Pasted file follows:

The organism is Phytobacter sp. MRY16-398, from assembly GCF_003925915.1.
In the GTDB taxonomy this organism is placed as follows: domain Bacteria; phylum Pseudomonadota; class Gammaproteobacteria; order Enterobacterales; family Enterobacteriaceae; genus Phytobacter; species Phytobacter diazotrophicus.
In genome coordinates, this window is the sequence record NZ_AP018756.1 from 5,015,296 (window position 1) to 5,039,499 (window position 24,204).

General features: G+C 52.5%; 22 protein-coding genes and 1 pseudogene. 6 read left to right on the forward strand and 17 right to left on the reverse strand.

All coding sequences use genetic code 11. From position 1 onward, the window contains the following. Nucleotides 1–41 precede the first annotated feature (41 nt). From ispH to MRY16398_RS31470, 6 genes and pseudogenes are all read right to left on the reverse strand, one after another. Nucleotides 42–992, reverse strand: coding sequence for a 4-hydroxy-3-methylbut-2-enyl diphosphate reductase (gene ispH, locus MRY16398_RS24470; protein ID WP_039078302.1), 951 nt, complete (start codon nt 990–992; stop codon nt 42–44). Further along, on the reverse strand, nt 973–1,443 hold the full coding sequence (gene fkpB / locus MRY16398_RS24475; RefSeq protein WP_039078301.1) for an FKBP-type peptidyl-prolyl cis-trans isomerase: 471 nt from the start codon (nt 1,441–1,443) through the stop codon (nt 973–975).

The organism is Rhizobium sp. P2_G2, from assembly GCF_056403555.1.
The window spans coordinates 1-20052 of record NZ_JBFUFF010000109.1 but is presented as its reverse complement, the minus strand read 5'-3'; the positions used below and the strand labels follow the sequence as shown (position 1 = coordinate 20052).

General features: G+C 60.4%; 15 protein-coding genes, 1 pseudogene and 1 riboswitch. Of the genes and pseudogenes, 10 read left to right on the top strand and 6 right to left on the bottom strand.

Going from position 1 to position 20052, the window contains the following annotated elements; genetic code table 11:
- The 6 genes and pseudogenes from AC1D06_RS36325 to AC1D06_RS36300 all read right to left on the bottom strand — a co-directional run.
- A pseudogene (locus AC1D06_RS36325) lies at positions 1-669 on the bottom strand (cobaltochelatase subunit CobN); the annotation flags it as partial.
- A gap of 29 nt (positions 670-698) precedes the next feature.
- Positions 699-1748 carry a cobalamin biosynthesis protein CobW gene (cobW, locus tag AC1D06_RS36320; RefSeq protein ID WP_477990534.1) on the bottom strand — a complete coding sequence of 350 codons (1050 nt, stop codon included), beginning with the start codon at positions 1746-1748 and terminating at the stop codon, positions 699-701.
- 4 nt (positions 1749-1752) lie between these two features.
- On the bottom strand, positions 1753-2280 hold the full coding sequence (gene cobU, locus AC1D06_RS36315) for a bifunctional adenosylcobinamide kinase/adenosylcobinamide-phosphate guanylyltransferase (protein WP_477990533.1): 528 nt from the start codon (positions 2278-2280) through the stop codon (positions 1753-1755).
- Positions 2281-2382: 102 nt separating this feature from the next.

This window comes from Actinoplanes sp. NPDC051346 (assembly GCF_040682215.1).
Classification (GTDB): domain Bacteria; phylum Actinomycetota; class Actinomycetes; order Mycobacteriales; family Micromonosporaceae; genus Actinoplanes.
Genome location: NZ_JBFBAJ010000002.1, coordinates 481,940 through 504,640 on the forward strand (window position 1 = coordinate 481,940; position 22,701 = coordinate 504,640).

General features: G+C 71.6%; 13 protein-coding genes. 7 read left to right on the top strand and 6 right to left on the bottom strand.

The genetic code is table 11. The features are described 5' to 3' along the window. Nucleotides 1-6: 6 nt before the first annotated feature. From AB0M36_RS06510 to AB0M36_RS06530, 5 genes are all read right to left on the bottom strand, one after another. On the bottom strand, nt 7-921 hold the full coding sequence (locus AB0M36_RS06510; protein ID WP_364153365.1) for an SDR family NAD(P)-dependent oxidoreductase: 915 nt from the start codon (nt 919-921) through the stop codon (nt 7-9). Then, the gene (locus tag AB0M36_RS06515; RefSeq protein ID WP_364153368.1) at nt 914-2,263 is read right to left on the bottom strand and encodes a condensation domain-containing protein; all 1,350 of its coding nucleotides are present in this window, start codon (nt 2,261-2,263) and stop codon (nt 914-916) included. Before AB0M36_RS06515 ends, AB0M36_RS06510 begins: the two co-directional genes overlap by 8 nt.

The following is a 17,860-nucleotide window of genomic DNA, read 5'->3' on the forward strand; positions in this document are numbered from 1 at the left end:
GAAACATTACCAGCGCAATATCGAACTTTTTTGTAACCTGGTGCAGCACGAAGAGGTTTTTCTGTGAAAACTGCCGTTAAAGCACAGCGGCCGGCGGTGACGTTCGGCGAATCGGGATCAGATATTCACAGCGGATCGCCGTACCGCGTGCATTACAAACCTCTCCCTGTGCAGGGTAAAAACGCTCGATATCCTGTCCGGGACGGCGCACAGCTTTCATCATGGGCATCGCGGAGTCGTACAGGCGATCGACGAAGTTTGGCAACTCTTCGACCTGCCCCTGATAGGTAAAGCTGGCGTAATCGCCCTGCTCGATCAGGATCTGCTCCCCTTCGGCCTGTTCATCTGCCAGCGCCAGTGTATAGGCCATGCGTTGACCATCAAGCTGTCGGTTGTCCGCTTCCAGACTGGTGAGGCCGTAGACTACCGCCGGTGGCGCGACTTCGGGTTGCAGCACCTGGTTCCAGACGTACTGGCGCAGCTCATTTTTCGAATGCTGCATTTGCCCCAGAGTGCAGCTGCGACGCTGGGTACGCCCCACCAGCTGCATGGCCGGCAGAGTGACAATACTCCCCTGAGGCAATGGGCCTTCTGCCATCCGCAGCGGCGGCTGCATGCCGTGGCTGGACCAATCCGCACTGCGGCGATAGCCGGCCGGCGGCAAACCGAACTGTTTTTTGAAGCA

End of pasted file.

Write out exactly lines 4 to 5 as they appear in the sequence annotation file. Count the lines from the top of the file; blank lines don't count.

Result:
General features: G+C 52.5%; 22 protein-coding genes and 1 pseudogene. 6 read left to right on the forward strand and 17 right to left on the reverse strand.

All coding sequences use genetic code 11. From position 1 onward, the window contains the following. Nucleotides 1–41 precede the first annotated feature (41 nt). From ispH to MRY16398_RS31470, 6 genes and pseudogenes are all read right to left on the reverse strand, one after another. Nucleotides 42–992, reverse strand: coding sequence for a 4-hydroxy-3-methylbut-2-enyl diphosphate reductase (gene ispH, locus MRY16398_RS24470; protein ID WP_039078302.1), 951 nt, complete (start codon nt 990–992; stop codon nt 42–44). Further along, on the reverse strand, nt 973–1,443 hold the full coding sequence (gene fkpB / locus MRY16398_RS24475; RefSeq protein WP_039078301.1) for an FKBP-type peptidyl-prolyl cis-trans isomerase: 471 nt from the start codon (nt 1,441–1,443) through the stop codon (nt 973–975).